The next morning, as much as there was such a thing on a space station lit by perpetual light, the guard arrived to find the two humans already waiting for them. they appeared to be terrorizing the guard they were relieving; a small, timid creature with huge ears.
“What’s your name, by the way,” Jane asked after the last guard had scurried away.
“Can I call you Kiki?” Jane asked immediately.
“If you want to.”
They stood there and talked about the Sun Catcher’s visitor rules, the precautions that were taken against smuggling and crime, and the guard’s compensation for their position. Eventually, and to all three of their annoyance, the group of humans returned.
Kiki stepped up to the door, and said, “Identification, please.”
“Hey, pal,” The human leader said, “how are you? You remember us?”
“I do,” They replied, “and I hope you remember too that humans are, for the time being, not allowed on the Sun Catcher.”
“Come on, that’s a load of shit and you know it. We’ve done nothing wrong.” The human looked around at Kurt, leaning against the inside of the arch, and Jane, sitting on top of the boxes. “I’m sure these two agree.”
“I’m sorry, but I don’t make the rules, and I will get in trouble if I let you in. I have to ask you to remain in the docks.”
“Sorry, but we’re going through, and there isn’t—”
Kurt had stepped up beside the guard, “You heard them.”
“Excuse me?” Somehow, the human made the words sound like a threat.
“You heard them,” Kurt repeated. “Rules are rules, and to make everyone feel safe on the Sun Catcher, we’re going to need you to stay in the docks.”
“You should be on our side!” One of the others exclaimed. “Do you think they’re treating us fair?”
“No, but stomping all over the rules isn’t going to help them see our good side. Now, please, return to your ship.”
The largest human in the group stepped forward, so close to Kurt that their faces were only an inch apart.
Jane stuck two of their fingers in their mouth and whistled, high and shrill and so loud that everyone in a hundred meter radius looked over at the gate. “Hey!” They said, “Big, dumb, and ugly. Back away from my partner before I jump off the box and kick you in the face.”
For a long moment, it seemed like the angry humans were going to start fighting, but then the leader of the group stepped back. They spat a blob of mucus onto the ground in front of Kurt, and turned away. The rest of the humans turned and followed them back to the ship, growling discontentedly at each other as they went.
Kurt rolled his joints and took a step back. “Thanks, Jane,” He said.
“You’re welcome.” Jane shuffled back on the boxes.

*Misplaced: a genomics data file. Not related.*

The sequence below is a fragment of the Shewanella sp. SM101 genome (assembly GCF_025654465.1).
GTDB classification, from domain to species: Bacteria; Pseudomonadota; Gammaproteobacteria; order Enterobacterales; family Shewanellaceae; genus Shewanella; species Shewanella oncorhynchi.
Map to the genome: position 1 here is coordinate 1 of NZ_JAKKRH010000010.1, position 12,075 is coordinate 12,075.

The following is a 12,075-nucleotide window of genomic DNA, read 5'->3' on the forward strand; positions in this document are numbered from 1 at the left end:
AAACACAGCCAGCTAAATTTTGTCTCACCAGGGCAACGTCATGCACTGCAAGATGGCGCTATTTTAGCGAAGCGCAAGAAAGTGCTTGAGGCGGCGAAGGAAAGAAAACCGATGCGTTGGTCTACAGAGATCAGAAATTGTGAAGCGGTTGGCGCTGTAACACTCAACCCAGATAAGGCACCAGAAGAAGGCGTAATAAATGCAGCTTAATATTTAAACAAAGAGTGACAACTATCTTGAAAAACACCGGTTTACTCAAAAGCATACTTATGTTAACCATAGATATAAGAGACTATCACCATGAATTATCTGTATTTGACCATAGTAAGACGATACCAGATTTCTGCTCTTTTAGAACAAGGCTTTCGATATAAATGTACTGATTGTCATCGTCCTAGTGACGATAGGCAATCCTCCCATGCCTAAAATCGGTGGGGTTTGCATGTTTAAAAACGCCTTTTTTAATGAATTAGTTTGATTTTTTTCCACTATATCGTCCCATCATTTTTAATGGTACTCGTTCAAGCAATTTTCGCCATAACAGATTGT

“How did you do that?” Kiki asked, almost at a shout.
“Oh, it’s easy. So long as they think we’re serious, they’ll behave,” Jane pulled their book back out.
Kiki looked to Kurt, who smirked, “Come here,” he said, “let me tell you a little something about human psychology. We always find a way to get what we want.”
Guidance released by the Queen-Protectorate of the Orbital Station Sun Catcher
Effective immediately, guard rotations on incoming ships and ports are to double in number. At no time should less than two guards be stationed at any entry point from the Sun Catcher. This is explicitly to guard against infiltration and abuse tactics employed by the species “humans” who have forced their way through the gates several times. Guards are to carry short, unspiked batons in secured holsters to deter physical threats, and are encouraged to call attention to themselves and any criminals if they are attempting to force their way through the gate.
Additional lessons for security personnel are available concerning the psychology and behaviors of highly aggressive pack-predators and how to defuse situations. Those who find themselves facing such as situation are encouraged to reach out to their supervisors and ask for assistance while the incident is in progress.
As of the date of this guidance, any humans entering the Sun Catcher must identify themselves and be issued a temporary day pass equipt with a tracking device so they can be found at any time. They must also be searched for any weapons or dangerous materials they might be carrying. Human submitting to these terms will be allowed entry to the orbital station and all its public amenities.
Finally, the Queen-Protectorate welcomes two new security staff to the Sun Catcher. Kurt, Human, and Jane, Human, have joined the Sun Catcher security detail. As such, they are permitted onto the main deck and security quarters of the ship. Please welcome them warmly.
Glory to the Queen.